This means reading scientific studies firsthand and following opinion pieces back to the source to see which reports they’re referencing. Broad claims should be substantiated with verifiable data.

The emotional stakes of water stress are high and impact various communities differently. This is not to be discredited; the social impacts of drought (some expressed in opinion pieces) are incredibly relevant and should not be overlooked. 

Rather, fact-based reports – many of which account for these social impacts – and data-driven intelligence should be the foundation upon which agriculture professionals build a more resilient agricultural industry.



2. Use Data-Driven Intelligence to Assess Drought Risk

While nationwide resources such as the U.S. Drought Monitor can be a useful overview, portfolio-specific data the most value. That means understanding drought risk at a local, granular level, by taking into account each farm’s unique attributes and access to water resources on a parcel-by-parcel basis.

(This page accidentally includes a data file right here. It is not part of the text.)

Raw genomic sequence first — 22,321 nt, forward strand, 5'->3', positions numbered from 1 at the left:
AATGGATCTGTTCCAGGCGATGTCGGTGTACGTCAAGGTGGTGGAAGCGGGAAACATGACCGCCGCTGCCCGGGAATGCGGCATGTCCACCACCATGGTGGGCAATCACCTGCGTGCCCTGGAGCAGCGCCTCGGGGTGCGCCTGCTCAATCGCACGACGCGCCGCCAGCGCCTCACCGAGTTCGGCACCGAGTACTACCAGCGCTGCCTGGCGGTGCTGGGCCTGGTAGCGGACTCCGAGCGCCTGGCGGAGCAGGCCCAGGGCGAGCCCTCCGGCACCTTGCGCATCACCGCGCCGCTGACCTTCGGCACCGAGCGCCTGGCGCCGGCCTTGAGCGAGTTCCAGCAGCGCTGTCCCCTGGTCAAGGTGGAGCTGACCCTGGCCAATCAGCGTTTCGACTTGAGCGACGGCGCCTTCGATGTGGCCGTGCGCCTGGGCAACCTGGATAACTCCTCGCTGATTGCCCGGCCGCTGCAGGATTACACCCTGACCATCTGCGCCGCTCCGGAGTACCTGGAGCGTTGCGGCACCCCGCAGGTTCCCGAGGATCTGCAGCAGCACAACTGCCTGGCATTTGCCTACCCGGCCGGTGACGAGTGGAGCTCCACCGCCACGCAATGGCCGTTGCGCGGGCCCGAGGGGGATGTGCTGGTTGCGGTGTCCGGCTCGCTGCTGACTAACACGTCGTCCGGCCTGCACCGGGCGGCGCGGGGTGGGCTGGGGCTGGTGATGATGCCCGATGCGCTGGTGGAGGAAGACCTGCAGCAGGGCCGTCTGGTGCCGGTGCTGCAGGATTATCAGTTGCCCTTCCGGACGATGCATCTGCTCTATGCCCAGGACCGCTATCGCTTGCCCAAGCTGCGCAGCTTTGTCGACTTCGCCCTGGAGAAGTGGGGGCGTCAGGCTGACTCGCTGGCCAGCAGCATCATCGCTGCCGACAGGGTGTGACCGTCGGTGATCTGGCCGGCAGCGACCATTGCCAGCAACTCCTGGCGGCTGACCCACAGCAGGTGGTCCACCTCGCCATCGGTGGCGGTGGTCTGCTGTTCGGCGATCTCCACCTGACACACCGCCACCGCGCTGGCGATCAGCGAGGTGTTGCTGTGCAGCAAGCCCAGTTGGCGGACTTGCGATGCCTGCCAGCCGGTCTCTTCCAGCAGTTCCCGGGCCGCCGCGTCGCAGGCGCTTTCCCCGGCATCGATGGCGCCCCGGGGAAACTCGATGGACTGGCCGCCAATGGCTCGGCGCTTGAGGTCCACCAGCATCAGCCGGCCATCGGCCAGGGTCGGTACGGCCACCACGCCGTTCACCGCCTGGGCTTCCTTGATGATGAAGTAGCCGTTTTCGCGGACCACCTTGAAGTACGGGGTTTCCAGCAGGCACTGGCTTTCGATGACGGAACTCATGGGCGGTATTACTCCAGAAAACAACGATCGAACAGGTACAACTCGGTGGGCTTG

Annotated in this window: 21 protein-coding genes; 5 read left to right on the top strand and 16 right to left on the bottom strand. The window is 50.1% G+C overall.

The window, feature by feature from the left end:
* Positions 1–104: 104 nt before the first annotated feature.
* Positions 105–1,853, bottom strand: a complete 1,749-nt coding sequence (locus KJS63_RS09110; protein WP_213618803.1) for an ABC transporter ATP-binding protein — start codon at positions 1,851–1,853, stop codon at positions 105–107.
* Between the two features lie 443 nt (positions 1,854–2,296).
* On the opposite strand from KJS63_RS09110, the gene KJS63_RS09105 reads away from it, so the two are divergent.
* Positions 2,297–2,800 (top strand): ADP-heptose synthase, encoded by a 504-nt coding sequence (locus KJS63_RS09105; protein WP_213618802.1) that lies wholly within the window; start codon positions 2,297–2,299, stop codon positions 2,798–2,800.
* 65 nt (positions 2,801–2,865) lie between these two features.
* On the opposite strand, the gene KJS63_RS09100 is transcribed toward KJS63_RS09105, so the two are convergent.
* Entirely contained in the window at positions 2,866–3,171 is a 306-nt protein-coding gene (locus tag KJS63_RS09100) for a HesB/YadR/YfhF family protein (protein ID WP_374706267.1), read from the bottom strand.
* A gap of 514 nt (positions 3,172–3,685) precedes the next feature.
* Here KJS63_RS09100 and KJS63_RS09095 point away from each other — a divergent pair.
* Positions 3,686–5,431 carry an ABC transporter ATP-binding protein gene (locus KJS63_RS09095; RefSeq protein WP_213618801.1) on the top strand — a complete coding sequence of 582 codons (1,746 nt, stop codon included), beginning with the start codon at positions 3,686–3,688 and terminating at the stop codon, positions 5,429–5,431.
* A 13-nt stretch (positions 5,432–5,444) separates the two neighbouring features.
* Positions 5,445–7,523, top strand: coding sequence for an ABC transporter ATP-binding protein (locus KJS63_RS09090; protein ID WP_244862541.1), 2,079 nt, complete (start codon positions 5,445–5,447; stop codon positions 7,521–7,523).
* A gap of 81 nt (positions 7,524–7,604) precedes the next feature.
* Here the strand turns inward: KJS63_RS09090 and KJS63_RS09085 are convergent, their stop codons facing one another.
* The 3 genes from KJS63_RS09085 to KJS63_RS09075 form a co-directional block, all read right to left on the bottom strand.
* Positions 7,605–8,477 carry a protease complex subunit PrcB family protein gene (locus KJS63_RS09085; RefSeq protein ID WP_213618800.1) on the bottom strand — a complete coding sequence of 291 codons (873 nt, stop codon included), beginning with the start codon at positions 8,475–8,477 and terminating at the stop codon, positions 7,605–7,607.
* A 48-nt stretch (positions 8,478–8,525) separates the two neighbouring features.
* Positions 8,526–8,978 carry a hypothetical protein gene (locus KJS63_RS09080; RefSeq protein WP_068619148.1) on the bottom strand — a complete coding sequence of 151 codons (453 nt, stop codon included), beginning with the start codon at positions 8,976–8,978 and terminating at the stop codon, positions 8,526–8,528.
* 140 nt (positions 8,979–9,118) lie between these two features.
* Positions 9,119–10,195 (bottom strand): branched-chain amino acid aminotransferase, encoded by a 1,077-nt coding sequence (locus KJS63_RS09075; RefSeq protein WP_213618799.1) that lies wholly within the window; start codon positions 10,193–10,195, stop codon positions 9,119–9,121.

For example, two farms may have a similar likelihood of experiencing drought but may be located in two different basins with different water allocations, water rights policies, reporting requirements, and access to water markets. Even within the same state, the vulnerability of nearby farming operations can vary considerably, as watersheds take different approaches to mitigate drought risk.

Because of this variability, drought risk assessments are most powerful when the focus is on unique parcels in a portfolio. With data-driven intelligence, lenders and investors can determine whether a farming operation can withstand extended drought, and what risk mitigation strategies can be implemented to reduce risks.



3. Ask the Right Questions About Drought Risk